Time of Season to Prune Apple Trees
Apple trees (Malus Domestica) produce fruit on branches that are at least a year old, so when pruning apples we do need to remember that we may be cutting back this years crop.
There are actually two distinct methods of pruning an apple tree, each with
their own timescale.
The spur-pruning method for apple trees
In spring or summer, cut longer new shoots back to three or four buds. The following summer, cut the same spur back to just two buds. This will cause a short spur to develop with lots of fruit. In winter, a further cutting back may be necessary for a well developed tree.
The renewal pruning method for apple trees
This is my preferred method for established trees. In late winter, cut back side shoots to leave between 7 and 10 buds. This spur will fruit the following year, but should then be cut back very hard the following winter, leaving one bud from which to grow a new side shoot and start the process all over again. If you find long springy vertical shoots have grown from a main branch, cut them right back to the main branch to remove them entirely. However, you can use these 'water shoots' to create new main branches. Tie them down in an arch so they are pointing down rather than up.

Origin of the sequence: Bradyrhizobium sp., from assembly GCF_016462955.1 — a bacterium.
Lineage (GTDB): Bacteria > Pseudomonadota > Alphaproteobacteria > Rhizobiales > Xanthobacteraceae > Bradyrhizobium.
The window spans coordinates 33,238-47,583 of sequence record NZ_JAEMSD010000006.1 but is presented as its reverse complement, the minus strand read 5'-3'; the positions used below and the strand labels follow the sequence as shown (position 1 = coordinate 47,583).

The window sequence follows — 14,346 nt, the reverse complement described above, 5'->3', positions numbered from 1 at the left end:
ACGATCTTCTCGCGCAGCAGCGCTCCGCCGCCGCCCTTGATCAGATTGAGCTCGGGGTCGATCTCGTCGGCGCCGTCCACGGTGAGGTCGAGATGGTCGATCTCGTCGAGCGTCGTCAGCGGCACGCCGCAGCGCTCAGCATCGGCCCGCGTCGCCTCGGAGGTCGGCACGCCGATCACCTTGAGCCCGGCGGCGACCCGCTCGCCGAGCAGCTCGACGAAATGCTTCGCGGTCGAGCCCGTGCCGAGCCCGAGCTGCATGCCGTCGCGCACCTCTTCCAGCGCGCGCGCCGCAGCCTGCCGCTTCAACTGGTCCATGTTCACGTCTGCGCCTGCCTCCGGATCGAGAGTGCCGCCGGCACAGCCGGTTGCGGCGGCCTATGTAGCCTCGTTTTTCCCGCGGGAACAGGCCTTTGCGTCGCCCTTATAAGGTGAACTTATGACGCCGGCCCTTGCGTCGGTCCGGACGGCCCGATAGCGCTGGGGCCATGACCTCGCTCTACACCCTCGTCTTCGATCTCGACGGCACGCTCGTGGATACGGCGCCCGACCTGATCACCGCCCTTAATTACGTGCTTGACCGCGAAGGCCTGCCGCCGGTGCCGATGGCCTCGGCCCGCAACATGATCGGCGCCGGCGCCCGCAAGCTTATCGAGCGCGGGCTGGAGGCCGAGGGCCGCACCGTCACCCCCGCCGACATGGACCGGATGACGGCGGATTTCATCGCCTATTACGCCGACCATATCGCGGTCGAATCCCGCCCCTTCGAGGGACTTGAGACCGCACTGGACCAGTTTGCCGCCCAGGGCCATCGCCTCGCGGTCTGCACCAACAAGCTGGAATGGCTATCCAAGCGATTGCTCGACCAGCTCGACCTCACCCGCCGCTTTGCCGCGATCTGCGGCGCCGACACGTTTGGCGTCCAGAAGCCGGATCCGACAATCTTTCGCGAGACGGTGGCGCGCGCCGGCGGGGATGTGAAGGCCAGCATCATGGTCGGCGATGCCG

Then in future years these can become new main branches and the little fruiting spurs will generate new fruits in the third year.
If the tree is too tall, be quite ruthless about sawing off old branches. If fruits grow where they cannot be picked, they are just a waste. The other reasons for removing branches is if they are dead wood, are rubbing against their neighbours or showing signs of disease.
Be hard on your mature apple trees, pruning them back strongly, but never remove more than a quarter of the total tree, or else it might go into shock and not put out any apples at all for a couple of seasons.
By pruning apple trees in these ways you will develop strong trees with high yields of fruit.
Now find out about the many wonderful apple varieties available